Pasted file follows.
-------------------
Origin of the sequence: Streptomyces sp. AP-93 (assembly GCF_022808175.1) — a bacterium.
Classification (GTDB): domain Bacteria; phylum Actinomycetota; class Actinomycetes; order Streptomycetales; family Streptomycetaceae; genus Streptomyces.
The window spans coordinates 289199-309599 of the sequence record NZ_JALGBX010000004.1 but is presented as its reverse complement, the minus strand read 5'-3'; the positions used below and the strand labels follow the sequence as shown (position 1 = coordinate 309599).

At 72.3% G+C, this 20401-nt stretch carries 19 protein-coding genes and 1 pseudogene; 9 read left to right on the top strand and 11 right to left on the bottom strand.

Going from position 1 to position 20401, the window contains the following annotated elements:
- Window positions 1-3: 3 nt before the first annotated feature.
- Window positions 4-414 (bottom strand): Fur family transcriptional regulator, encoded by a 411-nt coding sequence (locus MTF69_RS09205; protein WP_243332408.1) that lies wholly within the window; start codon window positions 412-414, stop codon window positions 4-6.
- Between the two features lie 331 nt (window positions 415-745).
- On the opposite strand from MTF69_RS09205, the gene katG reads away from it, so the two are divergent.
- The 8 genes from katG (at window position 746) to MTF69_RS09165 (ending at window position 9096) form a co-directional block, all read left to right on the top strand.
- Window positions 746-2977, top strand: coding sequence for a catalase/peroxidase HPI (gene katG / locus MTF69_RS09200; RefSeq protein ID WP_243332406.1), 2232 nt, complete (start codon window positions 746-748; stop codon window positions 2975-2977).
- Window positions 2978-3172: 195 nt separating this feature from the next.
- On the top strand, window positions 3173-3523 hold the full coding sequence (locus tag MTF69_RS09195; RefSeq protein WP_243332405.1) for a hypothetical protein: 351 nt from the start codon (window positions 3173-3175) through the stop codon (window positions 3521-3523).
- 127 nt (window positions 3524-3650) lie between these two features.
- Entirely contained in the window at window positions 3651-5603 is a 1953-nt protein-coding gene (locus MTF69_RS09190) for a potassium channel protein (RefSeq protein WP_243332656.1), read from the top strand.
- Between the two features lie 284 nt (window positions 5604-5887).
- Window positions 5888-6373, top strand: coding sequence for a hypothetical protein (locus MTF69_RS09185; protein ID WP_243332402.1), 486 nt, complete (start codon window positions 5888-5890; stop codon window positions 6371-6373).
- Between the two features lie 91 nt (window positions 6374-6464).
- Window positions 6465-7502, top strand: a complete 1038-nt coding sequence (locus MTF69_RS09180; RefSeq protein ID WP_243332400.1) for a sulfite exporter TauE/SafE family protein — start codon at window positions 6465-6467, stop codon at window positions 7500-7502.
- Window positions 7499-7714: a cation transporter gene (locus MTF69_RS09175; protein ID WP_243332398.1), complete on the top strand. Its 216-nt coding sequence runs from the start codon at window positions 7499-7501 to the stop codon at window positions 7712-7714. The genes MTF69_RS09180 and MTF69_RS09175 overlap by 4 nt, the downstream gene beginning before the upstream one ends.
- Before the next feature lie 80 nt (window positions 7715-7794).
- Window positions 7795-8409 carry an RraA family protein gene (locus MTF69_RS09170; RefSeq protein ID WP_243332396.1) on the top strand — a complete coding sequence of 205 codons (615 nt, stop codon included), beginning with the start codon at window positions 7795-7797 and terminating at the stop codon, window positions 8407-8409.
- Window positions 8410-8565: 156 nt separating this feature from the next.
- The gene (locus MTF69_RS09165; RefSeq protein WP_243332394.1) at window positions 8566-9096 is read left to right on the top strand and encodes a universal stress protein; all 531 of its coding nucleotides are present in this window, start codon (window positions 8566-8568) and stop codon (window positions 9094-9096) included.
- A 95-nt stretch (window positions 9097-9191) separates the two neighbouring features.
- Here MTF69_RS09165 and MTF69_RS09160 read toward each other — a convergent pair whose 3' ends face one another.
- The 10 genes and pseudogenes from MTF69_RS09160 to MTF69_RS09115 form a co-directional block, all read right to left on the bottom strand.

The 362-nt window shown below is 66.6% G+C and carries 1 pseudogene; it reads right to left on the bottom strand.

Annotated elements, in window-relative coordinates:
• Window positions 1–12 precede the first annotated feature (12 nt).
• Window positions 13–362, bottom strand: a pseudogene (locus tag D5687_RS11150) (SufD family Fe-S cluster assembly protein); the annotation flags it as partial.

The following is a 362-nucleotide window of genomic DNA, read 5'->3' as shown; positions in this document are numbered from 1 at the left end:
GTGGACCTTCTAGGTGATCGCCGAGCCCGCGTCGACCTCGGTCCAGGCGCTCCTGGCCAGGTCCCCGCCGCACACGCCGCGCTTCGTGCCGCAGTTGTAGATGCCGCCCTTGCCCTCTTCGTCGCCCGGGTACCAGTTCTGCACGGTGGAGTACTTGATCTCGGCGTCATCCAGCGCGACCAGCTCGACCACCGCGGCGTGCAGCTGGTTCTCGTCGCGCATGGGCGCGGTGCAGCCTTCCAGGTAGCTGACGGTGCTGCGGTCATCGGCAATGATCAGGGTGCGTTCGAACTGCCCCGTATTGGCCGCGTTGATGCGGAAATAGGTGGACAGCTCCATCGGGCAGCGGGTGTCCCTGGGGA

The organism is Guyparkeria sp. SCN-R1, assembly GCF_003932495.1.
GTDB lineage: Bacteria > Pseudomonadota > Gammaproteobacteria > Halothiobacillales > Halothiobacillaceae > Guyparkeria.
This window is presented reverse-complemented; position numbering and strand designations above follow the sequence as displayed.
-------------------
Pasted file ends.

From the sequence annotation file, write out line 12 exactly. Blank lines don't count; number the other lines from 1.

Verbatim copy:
- Window positions 2978-3172: 195 nt separating this feature from the next.